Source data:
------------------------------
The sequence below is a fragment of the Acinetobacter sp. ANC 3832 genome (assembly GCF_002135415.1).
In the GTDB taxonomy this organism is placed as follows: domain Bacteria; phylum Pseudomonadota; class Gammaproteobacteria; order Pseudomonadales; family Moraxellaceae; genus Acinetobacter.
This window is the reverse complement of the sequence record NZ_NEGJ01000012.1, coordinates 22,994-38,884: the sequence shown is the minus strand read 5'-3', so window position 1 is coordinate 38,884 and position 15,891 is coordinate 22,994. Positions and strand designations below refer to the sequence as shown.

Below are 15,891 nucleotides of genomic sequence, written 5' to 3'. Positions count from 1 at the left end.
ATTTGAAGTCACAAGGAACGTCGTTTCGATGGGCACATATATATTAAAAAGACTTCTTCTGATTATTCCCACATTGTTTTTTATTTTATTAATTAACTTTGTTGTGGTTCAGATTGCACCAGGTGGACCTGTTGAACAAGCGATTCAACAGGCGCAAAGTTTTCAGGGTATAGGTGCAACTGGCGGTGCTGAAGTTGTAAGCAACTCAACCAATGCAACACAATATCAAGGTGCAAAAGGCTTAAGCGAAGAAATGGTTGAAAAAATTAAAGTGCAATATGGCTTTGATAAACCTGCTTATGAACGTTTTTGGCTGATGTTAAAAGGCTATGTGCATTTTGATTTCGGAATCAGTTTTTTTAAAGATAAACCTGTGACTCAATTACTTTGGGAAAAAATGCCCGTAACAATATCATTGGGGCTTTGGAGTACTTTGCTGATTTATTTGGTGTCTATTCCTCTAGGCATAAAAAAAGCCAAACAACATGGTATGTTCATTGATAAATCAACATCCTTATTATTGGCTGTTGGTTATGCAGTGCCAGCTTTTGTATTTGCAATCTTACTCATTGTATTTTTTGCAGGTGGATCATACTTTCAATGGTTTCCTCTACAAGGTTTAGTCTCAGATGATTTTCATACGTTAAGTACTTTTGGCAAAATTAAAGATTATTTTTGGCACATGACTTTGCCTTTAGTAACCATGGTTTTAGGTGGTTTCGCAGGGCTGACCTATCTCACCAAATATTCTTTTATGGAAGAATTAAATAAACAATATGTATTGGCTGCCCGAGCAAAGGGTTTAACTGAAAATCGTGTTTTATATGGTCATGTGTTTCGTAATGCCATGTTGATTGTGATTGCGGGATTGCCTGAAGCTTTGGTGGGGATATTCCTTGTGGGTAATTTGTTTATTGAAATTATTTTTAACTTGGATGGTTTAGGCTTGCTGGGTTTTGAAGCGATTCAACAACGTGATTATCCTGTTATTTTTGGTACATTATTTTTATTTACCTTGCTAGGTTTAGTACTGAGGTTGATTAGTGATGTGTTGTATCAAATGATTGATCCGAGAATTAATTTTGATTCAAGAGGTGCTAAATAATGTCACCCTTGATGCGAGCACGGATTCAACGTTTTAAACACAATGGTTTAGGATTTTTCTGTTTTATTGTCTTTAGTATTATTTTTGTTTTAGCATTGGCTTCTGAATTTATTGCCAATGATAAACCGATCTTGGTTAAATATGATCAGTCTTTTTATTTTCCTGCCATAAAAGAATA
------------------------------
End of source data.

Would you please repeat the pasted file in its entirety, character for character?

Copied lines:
The sequence below is a fragment of the Acinetobacter sp. ANC 3832 genome (assembly GCF_002135415.1).
In the GTDB taxonomy this organism is placed as follows: domain Bacteria; phylum Pseudomonadota; class Gammaproteobacteria; order Pseudomonadales; family Moraxellaceae; genus Acinetobacter.
This window is the reverse complement of the sequence record NZ_NEGJ01000012.1, coordinates 22,994-38,884: the sequence shown is the minus strand read 5'-3', so window position 1 is coordinate 38,884 and position 15,891 is coordinate 22,994. Positions and strand designations below refer to the sequence as shown.

Below are 15,891 nucleotides of genomic sequence, written 5' to 3'. Positions count from 1 at the left end.
ATTTGAAGTCACAAGGAACGTCGTTTCGATGGGCACATATATATTAAAAAGACTTCTTCTGATTATTCCCACATTGTTTTTTATTTTATTAATTAACTTTGTTGTGGTTCAGATTGCACCAGGTGGACCTGTTGAACAAGCGATTCAACAGGCGCAAAGTTTTCAGGGTATAGGTGCAACTGGCGGTGCTGAAGTTGTAAGCAACTCAACCAATGCAACACAATATCAAGGTGCAAAAGGCTTAAGCGAAGAAATGGTTGAAAAAATTAAAGTGCAATATGGCTTTGATAAACCTGCTTATGAACGTTTTTGGCTGATGTTAAAAGGCTATGTGCATTTTGATTTCGGAATCAGTTTTTTTAAAGATAAACCTGTGACTCAATTACTTTGGGAAAAAATGCCCGTAACAATATCATTGGGGCTTTGGAGTACTTTGCTGATTTATTTGGTGTCTATTCCTCTAGGCATAAAAAAAGCCAAACAACATGGTATGTTCATTGATAAATCAACATCCTTATTATTGGCTGTTGGTTATGCAGTGCCAGCTTTTGTATTTGCAATCTTACTCATTGTATTTTTTGCAGGTGGATCATACTTTCAATGGTTTCCTCTACAAGGTTTAGTCTCAGATGATTTTCATACGTTAAGTACTTTTGGCAAAATTAAAGATTATTTTTGGCACATGACTTTGCCTTTAGTAACCATGGTTTTAGGTGGTTTCGCAGGGCTGACCTATCTCACCAAATATTCTTTTATGGAAGAATTAAATAAACAATATGTATTGGCTGCCCGAGCAAAGGGTTTAACTGAAAATCGTGTTTTATATGGTCATGTGTTTCGTAATGCCATGTTGATTGTGATTGCGGGATTGCCTGAAGCTTTGGTGGGGATATTCCTTGTGGGTAATTTGTTTATTGAAATTATTTTTAACTTGGATGGTTTAGGCTTGCTGGGTTTTGAAGCGATTCAACAACGTGATTATCCTGTTATTTTTGGTACATTATTTTTATTTACCTTGCTAGGTTTAGTACTGAGGTTGATTAGTGATGTGTTGTATCAAATGATTGATCCGAGAATTAATTTTGATTCAAGAGGTGCTAAATAATGTCACCCTTGATGCGAGCACGGATTCAACGTTTTAAACACAATGGTTTAGGATTTTTCTGTTTTATTGTCTTTAGTATTATTTTTGTTTTAGCATTGGCTTCTGAATTTATTGCCAATGATAAACCGATCTTGGTTAAATATGATCAGTCTTTTTATTTTCCTGCCATAAAAGAATA